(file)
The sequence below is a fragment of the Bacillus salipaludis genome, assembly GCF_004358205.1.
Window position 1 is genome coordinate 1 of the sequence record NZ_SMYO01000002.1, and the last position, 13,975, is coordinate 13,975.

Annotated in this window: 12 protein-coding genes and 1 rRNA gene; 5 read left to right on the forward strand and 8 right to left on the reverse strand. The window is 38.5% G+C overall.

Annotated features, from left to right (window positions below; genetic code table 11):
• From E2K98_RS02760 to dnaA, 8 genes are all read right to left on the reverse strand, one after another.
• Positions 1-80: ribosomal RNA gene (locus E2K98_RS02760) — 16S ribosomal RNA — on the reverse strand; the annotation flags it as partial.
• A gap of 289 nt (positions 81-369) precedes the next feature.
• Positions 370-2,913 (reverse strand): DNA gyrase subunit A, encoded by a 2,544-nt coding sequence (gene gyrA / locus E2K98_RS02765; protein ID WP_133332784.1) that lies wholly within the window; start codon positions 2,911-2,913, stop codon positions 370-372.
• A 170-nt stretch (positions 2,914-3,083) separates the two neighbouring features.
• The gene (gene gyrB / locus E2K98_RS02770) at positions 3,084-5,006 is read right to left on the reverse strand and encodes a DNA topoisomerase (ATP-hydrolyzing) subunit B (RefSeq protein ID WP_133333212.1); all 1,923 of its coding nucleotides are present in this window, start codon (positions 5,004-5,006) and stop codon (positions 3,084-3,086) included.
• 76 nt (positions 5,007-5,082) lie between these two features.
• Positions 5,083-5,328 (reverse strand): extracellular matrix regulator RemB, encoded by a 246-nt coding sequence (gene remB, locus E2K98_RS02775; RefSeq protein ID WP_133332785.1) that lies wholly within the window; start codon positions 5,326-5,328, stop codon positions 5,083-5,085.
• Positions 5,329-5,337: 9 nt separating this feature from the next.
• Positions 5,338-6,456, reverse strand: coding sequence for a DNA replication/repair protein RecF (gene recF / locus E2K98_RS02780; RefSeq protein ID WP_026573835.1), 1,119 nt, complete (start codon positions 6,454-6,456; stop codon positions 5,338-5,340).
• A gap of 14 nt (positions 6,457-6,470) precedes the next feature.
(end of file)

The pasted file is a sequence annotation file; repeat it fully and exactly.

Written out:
The sequence below is a fragment of the Bacillus salipaludis genome, assembly GCF_004358205.1.
Window position 1 is genome coordinate 1 of the sequence record NZ_SMYO01000002.1, and the last position, 13,975, is coordinate 13,975.

Annotated in this window: 12 protein-coding genes and 1 rRNA gene; 5 read left to right on the forward strand and 8 right to left on the reverse strand. The window is 38.5% G+C overall.

Annotated features, from left to right (window positions below; genetic code table 11):
• From E2K98_RS02760 to dnaA, 8 genes are all read right to left on the reverse strand, one after another.
• Positions 1-80: ribosomal RNA gene (locus E2K98_RS02760) — 16S ribosomal RNA — on the reverse strand; the annotation flags it as partial.
• A gap of 289 nt (positions 81-369) precedes the next feature.
• Positions 370-2,913 (reverse strand): DNA gyrase subunit A, encoded by a 2,544-nt coding sequence (gene gyrA / locus E2K98_RS02765; protein ID WP_133332784.1) that lies wholly within the window; start codon positions 2,911-2,913, stop codon positions 370-372.
• A 170-nt stretch (positions 2,914-3,083) separates the two neighbouring features.
• The gene (gene gyrB / locus E2K98_RS02770) at positions 3,084-5,006 is read right to left on the reverse strand and encodes a DNA topoisomerase (ATP-hydrolyzing) subunit B (RefSeq protein ID WP_133333212.1); all 1,923 of its coding nucleotides are present in this window, start codon (positions 5,004-5,006) and stop codon (positions 3,084-3,086) included.
• 76 nt (positions 5,007-5,082) lie between these two features.
• Positions 5,083-5,328 (reverse strand): extracellular matrix regulator RemB, encoded by a 246-nt coding sequence (gene remB, locus E2K98_RS02775; RefSeq protein ID WP_133332785.1) that lies wholly within the window; start codon positions 5,326-5,328, stop codon positions 5,083-5,085.
• Positions 5,329-5,337: 9 nt separating this feature from the next.
• Positions 5,338-6,456, reverse strand: coding sequence for a DNA replication/repair protein RecF (gene recF / locus E2K98_RS02780; RefSeq protein ID WP_026573835.1), 1,119 nt, complete (start codon positions 6,454-6,456; stop codon positions 5,338-5,340).
• A gap of 14 nt (positions 6,457-6,470) precedes the next feature.